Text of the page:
How Often People Age 40-54 Need Eye Exams

Justin Wilkin, MD is an ophthalmologist at the Marietta Eye Clinic.

Justin Wilkin, MD - Ophthalmologist

Your vision is fundamental to your quality of life and with proper preventative care you can give yourself every advantage possible to keep your eyes healthy and your vision clear. At various stages of your life, you need to take proactive measures to ensure your vision remains at optimal levels. Additionally, your general health status may affect the normal measures you should take to maintain great visual health.

How Often Do People Age 40-54 Need Eye Exams?

The American Academy of Ophthalmology and the doctors at the Marietta Eye Clinic recommend, if you are age 40 to 54, to have a comprehensive eye examination at least every 2 to 4 years. This frequency guidance is for you if you do not have any symptoms of eye disease present and if you are seeing clearly. Comprehensive eye examinations are much more than checking your vision for a need to use glasses and contacts (refraction). Optometrists and ophthalmologists conduct comprehensive eye examinations to check for damage from health conditions such as diabetes and to check specifically for eye diseases which can lead to blindness such as glaucoma and cataracts.

Families can stay healthy and active with help from the doctors at the Marietta Eye Clinic.

Does the Frequency of Eye Exams Change with Disease Symptoms?

Eye exams help you and your doctor detect eye problems and diseases at their earliest stage, when they are at their most treatable state or level. Your health situation is unique to you and the same goes for your eye health. Your vision and ocular health at any given time is a unique combination of factors. Regular, comprehensive exams help you work with your eye doctor to meet your individual ocular health needs and help your doctor know how to guide you in maintaining great eye health and clear, sharp vision.

Some eye disease symptoms may not present until the disease is advanced and presents challenges in slowing progression or facing permanent visual damage. The guidelines above apply to individuals 40-54 who present no symptoms or disease risk factors – especially major disease diagnosis such as diabetes and any family history of major disease or eye disease specifically.

Here are some common reasons to increase the frequency of eye exams:

  • Wear glasses or contact lenses.
  • Have a family history of eye disease such as macular degeneration, glaucoma, or catarats.
  • Have a chronic disease that puts you at greater risk of eye disease, such as diabetes or hypertension.
  • Take medications that may have serious eye side effects such as prednisone or plaquenil.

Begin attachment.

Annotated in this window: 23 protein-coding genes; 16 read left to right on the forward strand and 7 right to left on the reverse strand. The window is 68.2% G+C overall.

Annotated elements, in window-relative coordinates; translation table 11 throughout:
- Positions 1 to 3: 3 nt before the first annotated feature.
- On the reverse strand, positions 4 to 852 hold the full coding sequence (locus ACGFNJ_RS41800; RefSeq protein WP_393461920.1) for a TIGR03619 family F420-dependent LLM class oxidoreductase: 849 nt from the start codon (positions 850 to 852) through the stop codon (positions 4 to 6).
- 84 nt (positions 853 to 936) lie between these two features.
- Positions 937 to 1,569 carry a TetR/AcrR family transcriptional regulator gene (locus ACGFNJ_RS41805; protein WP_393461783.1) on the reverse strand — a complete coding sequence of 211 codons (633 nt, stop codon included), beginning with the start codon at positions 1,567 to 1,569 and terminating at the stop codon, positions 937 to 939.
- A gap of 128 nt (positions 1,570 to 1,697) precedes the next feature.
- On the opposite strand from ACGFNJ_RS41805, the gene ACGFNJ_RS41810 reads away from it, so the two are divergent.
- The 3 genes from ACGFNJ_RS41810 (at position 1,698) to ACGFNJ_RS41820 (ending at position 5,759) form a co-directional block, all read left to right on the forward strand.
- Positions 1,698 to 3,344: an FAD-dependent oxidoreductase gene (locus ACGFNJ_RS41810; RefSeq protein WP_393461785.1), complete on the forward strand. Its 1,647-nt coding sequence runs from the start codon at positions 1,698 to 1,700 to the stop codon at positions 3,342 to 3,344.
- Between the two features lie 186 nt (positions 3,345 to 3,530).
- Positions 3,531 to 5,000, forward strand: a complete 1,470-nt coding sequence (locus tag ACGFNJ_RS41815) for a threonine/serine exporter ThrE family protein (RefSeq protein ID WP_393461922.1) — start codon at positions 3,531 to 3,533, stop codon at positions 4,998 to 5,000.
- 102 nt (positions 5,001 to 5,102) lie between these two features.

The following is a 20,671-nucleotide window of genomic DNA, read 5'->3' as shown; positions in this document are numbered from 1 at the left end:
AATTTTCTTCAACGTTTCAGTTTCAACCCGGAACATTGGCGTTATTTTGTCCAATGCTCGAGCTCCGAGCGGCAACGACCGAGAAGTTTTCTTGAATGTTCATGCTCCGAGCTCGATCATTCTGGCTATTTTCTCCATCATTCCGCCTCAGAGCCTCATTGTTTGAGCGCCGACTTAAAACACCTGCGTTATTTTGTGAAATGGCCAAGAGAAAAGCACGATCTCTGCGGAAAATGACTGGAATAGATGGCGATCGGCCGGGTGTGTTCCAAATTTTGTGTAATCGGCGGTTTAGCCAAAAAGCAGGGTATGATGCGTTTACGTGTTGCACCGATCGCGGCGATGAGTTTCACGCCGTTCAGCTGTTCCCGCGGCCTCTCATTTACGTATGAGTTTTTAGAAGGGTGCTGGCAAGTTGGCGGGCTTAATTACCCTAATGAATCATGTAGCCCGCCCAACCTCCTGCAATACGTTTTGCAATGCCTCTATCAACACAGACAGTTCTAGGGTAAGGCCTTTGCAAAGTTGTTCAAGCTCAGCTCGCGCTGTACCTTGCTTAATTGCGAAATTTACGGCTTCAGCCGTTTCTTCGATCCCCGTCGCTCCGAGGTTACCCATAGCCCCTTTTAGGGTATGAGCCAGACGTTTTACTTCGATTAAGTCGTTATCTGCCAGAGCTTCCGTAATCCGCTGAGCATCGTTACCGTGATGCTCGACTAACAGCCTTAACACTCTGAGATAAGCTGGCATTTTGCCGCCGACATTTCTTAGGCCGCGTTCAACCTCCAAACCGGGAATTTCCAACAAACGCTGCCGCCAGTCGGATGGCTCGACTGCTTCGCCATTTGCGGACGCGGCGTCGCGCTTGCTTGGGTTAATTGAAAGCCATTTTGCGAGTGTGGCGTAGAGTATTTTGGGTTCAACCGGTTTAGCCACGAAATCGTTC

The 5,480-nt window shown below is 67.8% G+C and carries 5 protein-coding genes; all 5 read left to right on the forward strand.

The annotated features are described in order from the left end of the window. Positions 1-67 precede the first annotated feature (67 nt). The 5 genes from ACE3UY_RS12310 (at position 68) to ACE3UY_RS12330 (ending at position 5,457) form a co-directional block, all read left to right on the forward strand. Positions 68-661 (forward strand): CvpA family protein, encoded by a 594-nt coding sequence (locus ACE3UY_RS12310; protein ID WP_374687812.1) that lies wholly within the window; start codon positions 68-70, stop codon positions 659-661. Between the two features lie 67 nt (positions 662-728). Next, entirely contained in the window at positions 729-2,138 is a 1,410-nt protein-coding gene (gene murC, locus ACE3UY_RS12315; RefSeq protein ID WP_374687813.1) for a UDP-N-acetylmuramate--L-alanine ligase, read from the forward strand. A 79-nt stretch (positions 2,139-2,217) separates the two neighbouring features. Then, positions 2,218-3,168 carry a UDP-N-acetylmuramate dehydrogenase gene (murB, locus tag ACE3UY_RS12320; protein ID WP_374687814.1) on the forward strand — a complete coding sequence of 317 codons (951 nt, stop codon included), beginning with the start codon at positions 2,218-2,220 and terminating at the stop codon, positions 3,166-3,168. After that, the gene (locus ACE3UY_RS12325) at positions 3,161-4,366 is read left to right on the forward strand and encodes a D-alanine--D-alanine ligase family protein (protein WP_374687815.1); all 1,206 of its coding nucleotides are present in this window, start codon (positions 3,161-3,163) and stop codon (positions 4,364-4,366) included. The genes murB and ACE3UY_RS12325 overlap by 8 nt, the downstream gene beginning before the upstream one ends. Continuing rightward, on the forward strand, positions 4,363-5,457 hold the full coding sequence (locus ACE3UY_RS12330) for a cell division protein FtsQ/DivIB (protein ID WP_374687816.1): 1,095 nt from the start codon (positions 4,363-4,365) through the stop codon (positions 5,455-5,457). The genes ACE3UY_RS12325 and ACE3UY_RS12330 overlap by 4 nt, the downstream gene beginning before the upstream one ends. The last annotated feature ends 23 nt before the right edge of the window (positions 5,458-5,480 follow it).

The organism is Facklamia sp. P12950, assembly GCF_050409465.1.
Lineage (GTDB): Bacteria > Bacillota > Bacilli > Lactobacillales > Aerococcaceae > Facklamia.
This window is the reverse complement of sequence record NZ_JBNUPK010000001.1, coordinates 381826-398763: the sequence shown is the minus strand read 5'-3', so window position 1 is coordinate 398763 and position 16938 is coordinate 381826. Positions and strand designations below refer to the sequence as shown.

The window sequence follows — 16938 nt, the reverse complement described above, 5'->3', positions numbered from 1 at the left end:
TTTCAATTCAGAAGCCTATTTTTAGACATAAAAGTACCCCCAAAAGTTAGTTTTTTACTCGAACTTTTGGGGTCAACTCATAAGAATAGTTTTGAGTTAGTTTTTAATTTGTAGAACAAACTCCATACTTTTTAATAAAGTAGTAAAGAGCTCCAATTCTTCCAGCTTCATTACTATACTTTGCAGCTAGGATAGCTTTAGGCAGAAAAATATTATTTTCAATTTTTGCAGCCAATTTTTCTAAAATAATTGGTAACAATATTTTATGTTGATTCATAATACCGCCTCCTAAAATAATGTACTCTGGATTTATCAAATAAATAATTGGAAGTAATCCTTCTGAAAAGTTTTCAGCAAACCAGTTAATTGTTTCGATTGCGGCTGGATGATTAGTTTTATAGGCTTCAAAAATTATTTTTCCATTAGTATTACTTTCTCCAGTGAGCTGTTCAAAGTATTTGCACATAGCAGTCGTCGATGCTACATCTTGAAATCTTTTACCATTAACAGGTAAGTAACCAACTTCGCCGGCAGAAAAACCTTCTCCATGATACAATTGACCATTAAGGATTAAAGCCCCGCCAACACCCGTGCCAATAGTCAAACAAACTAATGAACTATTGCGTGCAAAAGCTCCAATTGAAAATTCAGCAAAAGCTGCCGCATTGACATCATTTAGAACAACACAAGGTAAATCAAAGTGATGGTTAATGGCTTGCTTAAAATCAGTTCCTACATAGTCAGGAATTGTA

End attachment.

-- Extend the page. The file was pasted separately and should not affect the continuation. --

Routine eye exams have been proven to help combat major eye health issues and prevent blindness. Keep in mind the guidance above and please reach out to your local optometrist or ophthalmologist if you are at a higher risk of developing eye disease or vision problems. There are times a disease may be progressing even if you don’t notice any particular symptoms.

Why Trust Your Eye Care to the Marietta Eye Clinic?

For over 50 years, we have built long-term relationships with patients – seeing nearly 70,000 patients per year at our 9 Metro Atlanta locations. We have 29 eye care providers – Optometrists, Ophthalmologists, Surgeons, and Specialists in Lasik, Cataracts, Cornea, Glaucoma, Retina, Oculoplastics, Pediatrics, and Comprehensive Ophthalmology. This is a powerful team of doctors who listen carefully to your needs and bring you the latest in scientific knowledge and technology. You can trust your eyes to our team.

Brittany McNeely, OD is an optometrist at the Marietta Eye Clinic.

Brittany McNeely, OD – Optometrist

References and Additional Resources

The American Academy of Ophthalmology (AAO) ( is the world’s largest association of eye physicians and surgeons. They describe themselves as a “global community of 32,000 medical doctors who protect sight and empower lives by setting the standards for ophthalmic education and advocating for our patients and the public.”  Their website is a great resource to learn more about how to care for your eyes.

The American Optometric Association (AOA) ( The AOA describes itself as the leading authority on quality care and an advocate for our nation’s health, representing more than 44,000 doctors of optometry (O.D.), optometric professionals, and optometry students.

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